Thousands of women in Oxfordshire are being denied vital three-yearly breast cancer checks that could save their lives.

All women aged 50-70 are entitled to screening every 36 months, but staff shortages at Oxford's Churchill Hospital has meant that almost 14,000 women in the last 18 months were not called back for routine appointments within the time limit.

The Oxford Radcliffe Hospitals NHS Trust, which provides the service, has blamed the delays on a national shortage of mammographers, trained breast x-ray staff, which left them short of almost half their 12-strong workforce.

The problem started in June-September 2006, when only 28 per cent of women, about 1,200, entitled to a screening were called for an appointment within three years.

It hit an all-time low in October 2006 to March this year, when 12 per cent, about 1,050, received 36 monthly screenings - well below the Government's target that 90 per cent should be seen within three years.

Despite improvements, managers said only 14.2 per cent of women due for their three-yearly checks, about 256, were invited for screening last month.

The situation has been branded as appalling by former breast cancer patients.

Gwen Mason, 62, of Woodstock, discovered she had the disease during her first screening 11 years ago.

The former Mayor of Woodstock said: "It's absolutely imperative people pick this cancer up quickly. I was lucky, but I know people who within three years would have died because their cancer was so aggressive."

Oxford City Councillor Susanna Pressel, who battled against the disease in 2005, has asked the Oxford committee of the Oxfordshire Joint Health Overview and Scrutiny Committee to investigate.

She said: "As a woman who's had breast cancer I feel particularly strongly tat screening is important to women. It can mean the difference between life and death."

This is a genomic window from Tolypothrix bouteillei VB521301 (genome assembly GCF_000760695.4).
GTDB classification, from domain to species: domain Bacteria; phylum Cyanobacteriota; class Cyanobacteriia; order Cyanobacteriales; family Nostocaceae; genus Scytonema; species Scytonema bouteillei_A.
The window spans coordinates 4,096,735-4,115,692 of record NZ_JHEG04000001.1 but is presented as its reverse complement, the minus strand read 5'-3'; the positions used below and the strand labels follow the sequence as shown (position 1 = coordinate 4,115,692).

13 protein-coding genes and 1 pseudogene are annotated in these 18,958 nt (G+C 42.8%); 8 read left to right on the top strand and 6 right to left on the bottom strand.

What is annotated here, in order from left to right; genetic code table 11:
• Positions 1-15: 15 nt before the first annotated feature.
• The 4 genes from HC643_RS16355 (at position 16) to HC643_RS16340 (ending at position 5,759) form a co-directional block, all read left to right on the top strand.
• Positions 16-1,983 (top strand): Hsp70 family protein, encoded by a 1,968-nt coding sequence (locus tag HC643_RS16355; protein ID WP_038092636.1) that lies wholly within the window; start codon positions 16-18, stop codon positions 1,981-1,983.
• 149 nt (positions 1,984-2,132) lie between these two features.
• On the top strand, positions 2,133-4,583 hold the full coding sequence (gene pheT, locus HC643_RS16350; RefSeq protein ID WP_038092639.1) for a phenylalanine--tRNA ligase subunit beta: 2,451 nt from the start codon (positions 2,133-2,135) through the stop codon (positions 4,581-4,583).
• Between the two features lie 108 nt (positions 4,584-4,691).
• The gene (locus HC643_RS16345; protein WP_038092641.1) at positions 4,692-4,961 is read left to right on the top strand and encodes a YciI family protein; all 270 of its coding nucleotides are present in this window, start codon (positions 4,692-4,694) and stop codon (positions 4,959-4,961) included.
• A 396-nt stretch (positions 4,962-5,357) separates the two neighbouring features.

The screening service uses mammogram x-rays to monitor women for breast cancer.

According to Cancer Research UK, regular checks are important because the earlier breast cancer is discovered, the easier it is to treat.

Clinical trials director Kate Law said: "Many lives are saved every year across the UK by the NHS Breast Screening Programme. Breast cancer is easiest to treat when caught early and we continue to encourage women over 50 to go for screening appointments when invited.

"Cancer Research UK has launched an ambitious set of goals for the year 2020.

"One of these is for two thirds of all cancer cases to be diagnosed at a stage when the cancer can be successfully treated. A fully effective breast screening programme is vital in helping to achieve this."

In Oxfordshire, the ORH service is provided at the Churchill Hospital and in a mobile unit travelling around the county. It is paid for by Oxfordshire Primary Care Trust.

In a PCT report, county public health director Dr Jonathan McWilliam explained that a "significant drop in performance" had been noticed in September last year.

Dr McWilliam said the ORH had now recruited more staff and doubled the amount of hospital screening from one day a week to two. The PCT was monitoring the situation every fortnight.

He added: "There've been many difficulties within the breast screening service over the last six months.

"Early identification by the PCT and a significant effort by the breast screening service has minimised the impacts these difficulties have had on patients and staff alike.

"There's now an active plan in place which will ensure the recovery continues."

It is not the first time staff shortages have impacted on breast screening in Oxfordshire.

In 2003, the Oxford Mail reported that a third of 50-64 year olds were not being seen every three years.

Linda Soderberg, ORH directorate manager of radiology, said it was particularly difficult to recruit radiographers to Oxford, where the cost of living was high.

To encourage them to join the trust, they are offered a 10 per cent pay premium over the national NHS salary of about £27,000.

Mrs Soderberg added: "We had 5.5 vacancies for breast screening radiographers and we also had two people on long-term sick leave.

"We now only have one vacancy and are screening back to our full capacity of about 4,000 women a month."

Breast screening ensured Gwen Mason discovered her cancer quickly.

During her first appointment in 1996, at the age of 51, radiographers saw a tumour.

Three months later she had surgery to combat the disease.

In the five years following her illness, Mrs Mason was given regular checks to ensure the cancer had not returned before she was finally given the all-clear.

Since then she has had one routine screening and is scheduled to have another in the next few years.

Part-time office manager Mrs Mason, 62, of Plane Tree Way, Woodstock, said: "Screening should be a priority in the NHS.

"Even three years is a long time to wait for some people.

"An awful lot can happen in a year.

"The opportunity to be screened should be there even if a women doesn't want to take up the invitation."